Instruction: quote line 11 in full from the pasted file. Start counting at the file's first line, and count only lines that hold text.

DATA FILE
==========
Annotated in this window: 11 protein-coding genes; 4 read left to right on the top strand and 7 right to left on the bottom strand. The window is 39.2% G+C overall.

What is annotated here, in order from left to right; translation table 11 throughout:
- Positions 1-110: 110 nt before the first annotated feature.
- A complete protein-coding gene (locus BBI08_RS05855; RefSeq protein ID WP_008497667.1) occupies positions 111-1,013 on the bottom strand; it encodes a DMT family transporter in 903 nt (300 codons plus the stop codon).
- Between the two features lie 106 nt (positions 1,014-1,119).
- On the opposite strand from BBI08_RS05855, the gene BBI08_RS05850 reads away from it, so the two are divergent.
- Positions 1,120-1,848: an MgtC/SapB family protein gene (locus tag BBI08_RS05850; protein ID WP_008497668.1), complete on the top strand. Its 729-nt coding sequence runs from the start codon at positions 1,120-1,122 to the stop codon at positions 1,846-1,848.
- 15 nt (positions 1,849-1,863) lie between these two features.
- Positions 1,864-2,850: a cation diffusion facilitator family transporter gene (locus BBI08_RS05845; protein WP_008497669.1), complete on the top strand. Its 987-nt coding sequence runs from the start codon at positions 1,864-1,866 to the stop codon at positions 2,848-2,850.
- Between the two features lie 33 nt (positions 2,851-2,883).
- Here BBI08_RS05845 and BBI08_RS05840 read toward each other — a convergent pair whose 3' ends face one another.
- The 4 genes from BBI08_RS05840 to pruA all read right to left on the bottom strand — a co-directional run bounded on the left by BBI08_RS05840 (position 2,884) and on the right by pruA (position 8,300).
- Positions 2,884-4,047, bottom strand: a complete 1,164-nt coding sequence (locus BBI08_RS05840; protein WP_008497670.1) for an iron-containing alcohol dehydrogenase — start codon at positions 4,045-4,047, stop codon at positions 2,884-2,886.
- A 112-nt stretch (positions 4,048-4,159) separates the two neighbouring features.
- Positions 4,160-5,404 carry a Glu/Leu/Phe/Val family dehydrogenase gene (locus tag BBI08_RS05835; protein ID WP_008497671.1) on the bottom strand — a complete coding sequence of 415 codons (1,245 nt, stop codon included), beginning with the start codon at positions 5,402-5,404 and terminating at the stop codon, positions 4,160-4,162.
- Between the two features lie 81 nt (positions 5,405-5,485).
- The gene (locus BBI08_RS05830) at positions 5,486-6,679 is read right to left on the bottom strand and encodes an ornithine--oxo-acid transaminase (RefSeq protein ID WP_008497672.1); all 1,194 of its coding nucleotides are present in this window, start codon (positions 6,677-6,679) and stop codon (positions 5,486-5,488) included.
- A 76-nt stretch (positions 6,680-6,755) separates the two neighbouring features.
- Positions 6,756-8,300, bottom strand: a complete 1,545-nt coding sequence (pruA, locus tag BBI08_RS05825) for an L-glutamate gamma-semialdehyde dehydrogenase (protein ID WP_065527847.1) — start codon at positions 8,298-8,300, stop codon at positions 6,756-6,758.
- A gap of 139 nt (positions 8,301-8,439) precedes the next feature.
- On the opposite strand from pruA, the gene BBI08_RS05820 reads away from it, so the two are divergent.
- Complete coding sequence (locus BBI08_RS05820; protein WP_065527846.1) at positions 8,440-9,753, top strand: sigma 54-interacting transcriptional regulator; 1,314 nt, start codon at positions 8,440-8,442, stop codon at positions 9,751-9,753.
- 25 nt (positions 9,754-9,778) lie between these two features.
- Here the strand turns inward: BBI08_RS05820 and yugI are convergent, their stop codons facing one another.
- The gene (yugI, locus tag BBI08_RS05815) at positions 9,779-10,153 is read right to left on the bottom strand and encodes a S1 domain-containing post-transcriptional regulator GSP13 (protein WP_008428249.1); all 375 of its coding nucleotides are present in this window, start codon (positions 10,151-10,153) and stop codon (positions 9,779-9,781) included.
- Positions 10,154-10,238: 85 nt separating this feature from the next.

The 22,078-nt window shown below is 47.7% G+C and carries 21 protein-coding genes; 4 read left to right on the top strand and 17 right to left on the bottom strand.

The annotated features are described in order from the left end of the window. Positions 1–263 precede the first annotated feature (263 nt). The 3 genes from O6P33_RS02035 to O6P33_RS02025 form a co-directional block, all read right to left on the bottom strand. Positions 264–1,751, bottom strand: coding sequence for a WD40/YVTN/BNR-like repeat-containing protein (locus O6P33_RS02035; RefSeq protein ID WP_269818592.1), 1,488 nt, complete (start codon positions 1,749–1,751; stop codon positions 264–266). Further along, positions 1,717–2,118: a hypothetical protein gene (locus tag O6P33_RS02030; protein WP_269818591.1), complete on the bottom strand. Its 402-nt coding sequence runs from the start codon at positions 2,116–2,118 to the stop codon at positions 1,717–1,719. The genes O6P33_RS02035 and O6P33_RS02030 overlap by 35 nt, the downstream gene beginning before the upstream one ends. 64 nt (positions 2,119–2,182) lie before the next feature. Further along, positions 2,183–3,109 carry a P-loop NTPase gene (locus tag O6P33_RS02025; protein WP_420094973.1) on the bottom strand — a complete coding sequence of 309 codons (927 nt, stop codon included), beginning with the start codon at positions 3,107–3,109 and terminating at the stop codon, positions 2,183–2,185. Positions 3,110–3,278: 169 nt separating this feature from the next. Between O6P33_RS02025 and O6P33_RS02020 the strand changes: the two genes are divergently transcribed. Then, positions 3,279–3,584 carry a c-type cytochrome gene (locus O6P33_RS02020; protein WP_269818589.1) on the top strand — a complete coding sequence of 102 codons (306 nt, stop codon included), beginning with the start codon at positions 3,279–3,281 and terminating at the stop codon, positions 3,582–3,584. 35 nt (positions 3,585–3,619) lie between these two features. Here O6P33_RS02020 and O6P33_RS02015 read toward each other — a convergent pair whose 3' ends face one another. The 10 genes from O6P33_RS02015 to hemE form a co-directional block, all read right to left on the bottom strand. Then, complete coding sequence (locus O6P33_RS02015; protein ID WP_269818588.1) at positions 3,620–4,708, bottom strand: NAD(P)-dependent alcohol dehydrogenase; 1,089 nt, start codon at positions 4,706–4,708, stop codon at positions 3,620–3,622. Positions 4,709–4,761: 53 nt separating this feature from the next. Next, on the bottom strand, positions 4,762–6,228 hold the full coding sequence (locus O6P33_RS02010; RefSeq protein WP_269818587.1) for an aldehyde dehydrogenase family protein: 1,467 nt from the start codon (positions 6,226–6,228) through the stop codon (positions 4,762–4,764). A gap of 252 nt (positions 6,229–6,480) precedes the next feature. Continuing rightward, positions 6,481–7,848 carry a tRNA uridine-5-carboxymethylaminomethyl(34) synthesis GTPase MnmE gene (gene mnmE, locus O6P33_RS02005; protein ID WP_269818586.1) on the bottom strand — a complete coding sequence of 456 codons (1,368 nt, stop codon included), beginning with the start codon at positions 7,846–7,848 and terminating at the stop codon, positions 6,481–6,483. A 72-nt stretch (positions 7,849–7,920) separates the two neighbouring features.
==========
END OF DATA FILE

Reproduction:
- Here BBI08_RS05845 and BBI08_RS05840 read toward each other — a convergent pair whose 3' ends face one another.